Stanford Lehmberg, a noted authority on the Tudor period, examines the impact of the Reformation on the cathedrals of England and Wales. Based largely on manuscript materials from the cathedral archives themselves, this book is the first attempt to draw together information for all twenty-nine of the cathedrals that existed in the Tudor period. The author scrutinizes the major changes that took place during this era in the institutional structure, personnel, endowments, liturgy, and music of the cathedral and shows how the cathedrals, unlike the monasteries that were dissolved by Henry VIII, succeeded in adapting successfully to the Reformation. Forty-two illustrations depict sixteenth-century changes in cathedral buildings.
Narrative chapters trace the changes that occurred during the reigns of Henry VIII, Edward VI, "Bloody" Mary, and Elizabeth I. Analytical sections are devoted to cathedral finance and cathedral music. The changing lives of cathedral musicians are described in some detail, and even greater attention is paid to the cathedral clergy, whose living conditions changed markedly when they were allowed to marry. Using a variety of sources, including such physical remains as tombs and monuments, the concluding chapter discusses the role of cathedrals in English society.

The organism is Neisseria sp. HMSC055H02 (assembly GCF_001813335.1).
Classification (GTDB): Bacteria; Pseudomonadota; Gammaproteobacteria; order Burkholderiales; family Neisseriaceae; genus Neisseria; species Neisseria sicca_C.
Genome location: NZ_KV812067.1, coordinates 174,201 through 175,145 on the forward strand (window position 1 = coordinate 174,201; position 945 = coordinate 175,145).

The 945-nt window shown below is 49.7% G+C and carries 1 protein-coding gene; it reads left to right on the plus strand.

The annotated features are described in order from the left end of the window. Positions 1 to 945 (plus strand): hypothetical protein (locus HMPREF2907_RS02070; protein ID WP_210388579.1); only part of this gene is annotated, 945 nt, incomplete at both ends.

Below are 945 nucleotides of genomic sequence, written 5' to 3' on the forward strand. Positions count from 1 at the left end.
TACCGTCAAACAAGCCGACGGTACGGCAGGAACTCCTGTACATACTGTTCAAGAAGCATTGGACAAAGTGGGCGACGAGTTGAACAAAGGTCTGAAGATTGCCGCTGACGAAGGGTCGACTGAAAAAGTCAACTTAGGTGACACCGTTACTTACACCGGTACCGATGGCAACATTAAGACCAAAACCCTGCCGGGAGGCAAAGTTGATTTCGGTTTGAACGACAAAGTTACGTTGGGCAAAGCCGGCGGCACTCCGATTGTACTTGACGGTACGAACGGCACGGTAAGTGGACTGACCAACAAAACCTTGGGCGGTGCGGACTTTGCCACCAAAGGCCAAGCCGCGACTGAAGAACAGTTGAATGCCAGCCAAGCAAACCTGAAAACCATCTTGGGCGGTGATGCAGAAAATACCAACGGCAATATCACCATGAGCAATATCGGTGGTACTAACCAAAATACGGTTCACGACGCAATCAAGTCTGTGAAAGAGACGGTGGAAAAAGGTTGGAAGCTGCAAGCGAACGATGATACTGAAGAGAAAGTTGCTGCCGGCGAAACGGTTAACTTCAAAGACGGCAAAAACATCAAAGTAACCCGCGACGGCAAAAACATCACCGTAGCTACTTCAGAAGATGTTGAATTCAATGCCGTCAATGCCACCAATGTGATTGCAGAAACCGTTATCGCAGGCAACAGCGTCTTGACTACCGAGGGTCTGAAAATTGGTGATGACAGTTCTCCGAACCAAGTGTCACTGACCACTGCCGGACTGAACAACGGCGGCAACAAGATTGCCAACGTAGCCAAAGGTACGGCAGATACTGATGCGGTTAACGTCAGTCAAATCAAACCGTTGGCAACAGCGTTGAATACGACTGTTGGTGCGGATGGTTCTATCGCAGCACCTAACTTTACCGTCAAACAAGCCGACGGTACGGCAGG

Originally published in 1989.
ThePrinceton Legacy Libraryuses the latest print-on-demand technology to again make available previously out-of-print books from the distinguished backlist of Princeton University Press. These paperback editions preserve the original texts of these important books while presenting them in durable paperback editions. The goal of the Princeton Legacy Library is to vastly increase access to the rich scholarly heritage found in the thousands of books published by Princeton University Press since its founding in 1905.
Subjects: Religion, History
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